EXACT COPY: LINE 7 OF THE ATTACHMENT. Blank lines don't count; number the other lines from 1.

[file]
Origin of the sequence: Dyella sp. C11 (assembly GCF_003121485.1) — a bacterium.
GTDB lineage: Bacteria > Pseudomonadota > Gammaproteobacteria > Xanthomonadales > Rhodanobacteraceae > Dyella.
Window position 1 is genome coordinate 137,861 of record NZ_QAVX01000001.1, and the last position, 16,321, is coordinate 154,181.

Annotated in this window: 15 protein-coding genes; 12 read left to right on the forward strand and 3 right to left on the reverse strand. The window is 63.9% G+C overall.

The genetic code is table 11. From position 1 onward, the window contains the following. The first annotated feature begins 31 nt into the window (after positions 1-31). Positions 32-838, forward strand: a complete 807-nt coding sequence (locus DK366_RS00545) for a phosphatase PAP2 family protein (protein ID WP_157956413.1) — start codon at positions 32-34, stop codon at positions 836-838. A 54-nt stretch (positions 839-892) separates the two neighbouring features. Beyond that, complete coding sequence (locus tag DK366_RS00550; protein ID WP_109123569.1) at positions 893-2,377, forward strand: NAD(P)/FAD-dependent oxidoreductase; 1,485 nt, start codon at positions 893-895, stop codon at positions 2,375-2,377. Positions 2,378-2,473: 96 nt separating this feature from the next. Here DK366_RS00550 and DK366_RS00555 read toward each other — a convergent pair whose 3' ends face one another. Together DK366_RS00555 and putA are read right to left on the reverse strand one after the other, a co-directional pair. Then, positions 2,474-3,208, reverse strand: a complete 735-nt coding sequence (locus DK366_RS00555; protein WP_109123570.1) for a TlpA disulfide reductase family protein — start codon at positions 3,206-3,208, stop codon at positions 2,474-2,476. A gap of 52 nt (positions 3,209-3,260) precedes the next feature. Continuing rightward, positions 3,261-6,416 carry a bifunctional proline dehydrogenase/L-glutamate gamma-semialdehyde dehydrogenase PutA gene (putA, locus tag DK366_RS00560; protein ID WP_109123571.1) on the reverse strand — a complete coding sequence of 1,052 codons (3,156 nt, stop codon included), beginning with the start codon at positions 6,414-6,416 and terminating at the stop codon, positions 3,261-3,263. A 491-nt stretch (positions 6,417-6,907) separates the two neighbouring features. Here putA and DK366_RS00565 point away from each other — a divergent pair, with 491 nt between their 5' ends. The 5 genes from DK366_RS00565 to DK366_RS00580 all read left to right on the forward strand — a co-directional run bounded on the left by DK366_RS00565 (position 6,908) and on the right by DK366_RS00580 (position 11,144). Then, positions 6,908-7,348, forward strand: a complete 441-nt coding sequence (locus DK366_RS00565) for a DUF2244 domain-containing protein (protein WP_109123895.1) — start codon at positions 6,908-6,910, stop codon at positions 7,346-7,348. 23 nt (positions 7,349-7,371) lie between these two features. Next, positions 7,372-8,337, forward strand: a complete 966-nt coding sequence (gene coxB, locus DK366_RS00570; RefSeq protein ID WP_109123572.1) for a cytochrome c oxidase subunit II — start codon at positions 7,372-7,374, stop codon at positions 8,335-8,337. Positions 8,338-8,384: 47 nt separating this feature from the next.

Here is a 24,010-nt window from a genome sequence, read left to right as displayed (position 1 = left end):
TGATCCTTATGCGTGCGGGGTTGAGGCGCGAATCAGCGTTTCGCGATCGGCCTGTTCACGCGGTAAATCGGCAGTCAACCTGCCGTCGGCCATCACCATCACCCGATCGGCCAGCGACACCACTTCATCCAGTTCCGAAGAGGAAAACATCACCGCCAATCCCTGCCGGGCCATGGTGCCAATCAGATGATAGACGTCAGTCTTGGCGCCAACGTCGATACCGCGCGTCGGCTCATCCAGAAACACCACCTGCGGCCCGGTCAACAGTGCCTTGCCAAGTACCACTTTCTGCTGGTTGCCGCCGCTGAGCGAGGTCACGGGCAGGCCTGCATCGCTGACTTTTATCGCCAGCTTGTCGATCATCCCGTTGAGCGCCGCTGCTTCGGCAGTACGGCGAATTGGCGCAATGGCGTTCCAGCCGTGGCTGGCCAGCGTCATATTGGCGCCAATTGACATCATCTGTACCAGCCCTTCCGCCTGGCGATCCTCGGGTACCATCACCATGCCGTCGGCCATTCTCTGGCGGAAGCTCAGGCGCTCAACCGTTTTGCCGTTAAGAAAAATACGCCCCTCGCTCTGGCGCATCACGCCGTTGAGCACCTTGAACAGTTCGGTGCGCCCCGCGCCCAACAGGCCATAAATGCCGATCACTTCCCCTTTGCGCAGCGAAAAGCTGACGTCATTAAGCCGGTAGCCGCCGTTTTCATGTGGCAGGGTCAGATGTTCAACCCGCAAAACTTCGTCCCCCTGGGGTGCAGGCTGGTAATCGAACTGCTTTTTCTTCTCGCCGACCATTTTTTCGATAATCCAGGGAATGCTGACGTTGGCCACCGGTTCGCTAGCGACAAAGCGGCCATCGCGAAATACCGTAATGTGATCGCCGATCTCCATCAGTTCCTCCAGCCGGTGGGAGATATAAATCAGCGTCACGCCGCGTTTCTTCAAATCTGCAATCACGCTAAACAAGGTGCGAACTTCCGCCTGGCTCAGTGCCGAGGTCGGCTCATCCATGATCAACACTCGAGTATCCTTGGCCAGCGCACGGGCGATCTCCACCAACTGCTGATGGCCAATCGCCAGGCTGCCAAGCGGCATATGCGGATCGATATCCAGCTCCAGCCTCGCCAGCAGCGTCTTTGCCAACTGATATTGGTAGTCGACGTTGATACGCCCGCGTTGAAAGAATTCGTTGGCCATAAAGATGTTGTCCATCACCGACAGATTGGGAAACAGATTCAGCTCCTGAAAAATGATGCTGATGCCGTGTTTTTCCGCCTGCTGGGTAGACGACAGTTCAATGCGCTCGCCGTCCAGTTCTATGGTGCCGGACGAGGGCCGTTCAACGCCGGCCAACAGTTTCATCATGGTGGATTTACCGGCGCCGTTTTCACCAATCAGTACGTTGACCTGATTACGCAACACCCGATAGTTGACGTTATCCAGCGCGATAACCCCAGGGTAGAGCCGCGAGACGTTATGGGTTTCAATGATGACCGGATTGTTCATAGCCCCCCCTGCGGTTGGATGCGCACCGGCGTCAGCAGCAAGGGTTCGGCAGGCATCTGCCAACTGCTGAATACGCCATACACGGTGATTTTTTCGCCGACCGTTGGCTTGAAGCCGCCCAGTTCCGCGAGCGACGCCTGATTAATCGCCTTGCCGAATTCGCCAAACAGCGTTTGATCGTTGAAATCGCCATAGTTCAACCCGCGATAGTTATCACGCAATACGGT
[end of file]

TGATCCTTATGCGTGCGGGGTTGAGGCGCGAATCAGCGTTTCGCGATCGGCCTGTTCACGCGGTAAATCGGCAGTCAACCTGCCGTCGGCCATCACCATCACCCGATCGGCCAGCGACACCACTTCATCCAGTTCCGAAGAGGAAAACATCACCGCCAATCCCTGCCGGGCCATGGTGCCAATCAGATGATAGACGTCAGTCTTGGCGCCAACGTCGATACCGCGCGTCGGCTCATCCAGAAACACCACCTGCGGCCCGGTCAACAGTGCCTTGCCAAGTACCACTTTCTGCTGGTTGCCGCCGCTGAGCGAGGTCACGGGCAGGCCTGCATCGCTGACTTTTATCGCCAGCTTGTCGATCATCCCGTTGAGCGCCGCTGCTTCGGCAGTACGGCGAATTGGCGCAATGGCGTTCCAGCCGTGGCTGGCCAGCGTCATATTGGCGCCAATTGACATCATCTGTACCAGCCCTTCCGCCTGGCGATCCTCGGGTACCATCACCATGCCGTCGGCCATTCTCTGGCGGAAGCTCAGGCGCTCAACCGTTTTGCCGTTAAGAAAAATACGCCCCTCGCTCTGGCGCATCACGCCGTTGAGCACCTTGAACAGTTCGGTGCGCCCCGCGCCCAACAGGCCATAAATGCCGATCACTTCCCCTTTGCGCAGCGAAAAGCTGACGTCATTAAGCCGGTAGCCGCCGTTTTCATGTGGCAGGGTCAGATGTTCAACCCGCAAAACTTCGTCCCCCTGGGGTGCAGGCTGGTAATCGAACTGCTTTTTCTTCTCGCCGACCATTTTTTCGATAATCCAGGGAATGCTGACGTTGGCCACCGGTTCGCTAGCGACAAAGCGGCCATCGCGAAATACCGTAATGTGATCGCCGATCTCCATCAGTTCCTCCAGCCGGTGGGAGATATAAATCAGCGTCACGCCGCGTTTCTTCAAATCTGCAATCACGCTAAACAAGGTGCGAACTTCCGCCTGGCTCAGTGCCGAGGTCGGCTCATCCATGATCAACACTCGAGTATCCTTGGCCAGCGCACGGGCGATCTCCACCAACTGCTGATGGCCAATCGCCAGGCTGCCAAGCGGCATATGCGGATCGATATCCAGCTCCAGCCTCGCCAGCAGCGTCTTTGCCAACTGATATTGGTAGTCGACGTTGATACGCCCGCGTTGAAAGAATTCGTTGGCCATAAAGATGTTGTCCATCACCGACAGATTGGGAAACAGATTCAGCTCCTGAAAAATGATGCTGATGCCGTGTTTTTCCGCCTGCTGGGTAGACGACAGTTCAATGCGCTCGCCGTCCAGTTCTATGGTGCCGGACGAGGGCCGTTCAACGCCGGCCAACAGTTTCATCATGGTGGATTTACCGGCGCCGTTTTCACCAATCAGTACGTTGACCTGATTACGCAACACCCGATAGTTGACGTTATCCAGCGCGATAACCCCAGGGTAGAGCCGCGAGACGTTATGGGTTTCAATGATGACCGGATTGTTCATAGCCCCCCCTGCGGTTGGATGCGCACCGGCGTCAGCAGCAAGGGTTCGGCAGGCATCTGCCAACTGCTGAATACGCCATACACGGTGATTTTTTCGCCGACCGTTGGCTTGAAGCCGCCCAGTTCCGCGAGCGACGCCTGATTAATCGCCTTGCCGAATTCGCCAAACAGCGTTTGATCGTTGAAATCGCCATAGTTCAACCCGCGATAGTTATCACGCAATACGGT